Louis XVI, the Royal Hunt and Bastille Day

When Louis XVI wrote in his diary Rien (“Nothing”) on July 14, 1789, it did not mean that the King was oblivious to the events in Paris. On the contrary he had taken measures to prevent the unrest, in particular by posting foreign regiments in and around the capital. Those measures proved unsuccessful, and even counterproductive, but it is undeniable that Louis XVI and Marie-Antoinette were extremely concerned.

Ollivier Hunt at the chateau of L Isle-Adam

Hunt at the chateau of L'Isle-Adam, by Ollivier

The so-called diary was in fact a log, in which Louis XVI would record the number and species of the animals killed by the Royal Hunt on any given day (he was an excellent horseman and avid sportsman) and sometimes other brief notes on various topics. Louis XV never meant to express intimate political or personal thoughts. The Nothing entry on the 14th of July simply means that there was no hunt on that day, or that no animal was killed.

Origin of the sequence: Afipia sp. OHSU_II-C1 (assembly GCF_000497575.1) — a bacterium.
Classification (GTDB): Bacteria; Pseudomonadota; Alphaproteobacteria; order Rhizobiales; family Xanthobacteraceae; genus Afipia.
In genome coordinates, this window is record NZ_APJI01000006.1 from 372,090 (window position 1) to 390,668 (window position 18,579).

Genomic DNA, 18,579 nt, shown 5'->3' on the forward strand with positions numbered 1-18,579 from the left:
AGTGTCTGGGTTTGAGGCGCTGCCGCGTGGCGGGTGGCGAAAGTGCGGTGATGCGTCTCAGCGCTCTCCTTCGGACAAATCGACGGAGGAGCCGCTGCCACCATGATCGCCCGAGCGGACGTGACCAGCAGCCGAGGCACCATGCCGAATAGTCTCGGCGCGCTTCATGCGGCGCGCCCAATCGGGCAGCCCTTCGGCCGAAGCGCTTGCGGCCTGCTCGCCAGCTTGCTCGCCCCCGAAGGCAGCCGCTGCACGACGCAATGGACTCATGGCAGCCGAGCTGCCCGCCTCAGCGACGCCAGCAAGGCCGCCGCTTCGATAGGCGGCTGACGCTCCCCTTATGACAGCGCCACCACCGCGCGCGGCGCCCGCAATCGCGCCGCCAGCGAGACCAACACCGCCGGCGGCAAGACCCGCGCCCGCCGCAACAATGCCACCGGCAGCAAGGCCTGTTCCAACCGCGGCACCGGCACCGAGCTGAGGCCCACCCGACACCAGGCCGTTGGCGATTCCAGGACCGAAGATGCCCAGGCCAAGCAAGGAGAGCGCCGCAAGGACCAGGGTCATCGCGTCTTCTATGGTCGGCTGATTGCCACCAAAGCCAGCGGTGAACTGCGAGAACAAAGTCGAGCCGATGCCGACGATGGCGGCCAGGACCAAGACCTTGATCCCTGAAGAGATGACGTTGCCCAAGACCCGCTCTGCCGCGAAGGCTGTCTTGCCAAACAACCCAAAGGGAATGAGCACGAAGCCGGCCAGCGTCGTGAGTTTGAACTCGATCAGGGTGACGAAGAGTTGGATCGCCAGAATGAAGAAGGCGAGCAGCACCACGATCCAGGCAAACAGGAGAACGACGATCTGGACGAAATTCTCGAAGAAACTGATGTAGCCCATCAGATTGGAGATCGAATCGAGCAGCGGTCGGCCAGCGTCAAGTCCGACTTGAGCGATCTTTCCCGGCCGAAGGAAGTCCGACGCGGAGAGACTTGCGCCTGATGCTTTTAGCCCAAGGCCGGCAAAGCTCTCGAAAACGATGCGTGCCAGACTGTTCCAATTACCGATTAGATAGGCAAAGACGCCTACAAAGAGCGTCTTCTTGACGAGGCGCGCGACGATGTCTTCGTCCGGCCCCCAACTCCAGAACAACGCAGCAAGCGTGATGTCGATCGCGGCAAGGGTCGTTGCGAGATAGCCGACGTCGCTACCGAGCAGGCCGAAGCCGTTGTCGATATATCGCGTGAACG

Furthermore, we should not forget that the storming of the Bastille occurred in the afternoon. Paris was in an uproar. Leaving the city was difficult and dangerous. The news did not reach Louis XVI and Versailles, ten miles away, until nighttime. By then, it must have been the least of the King’s worries to amend the entry in his diary.

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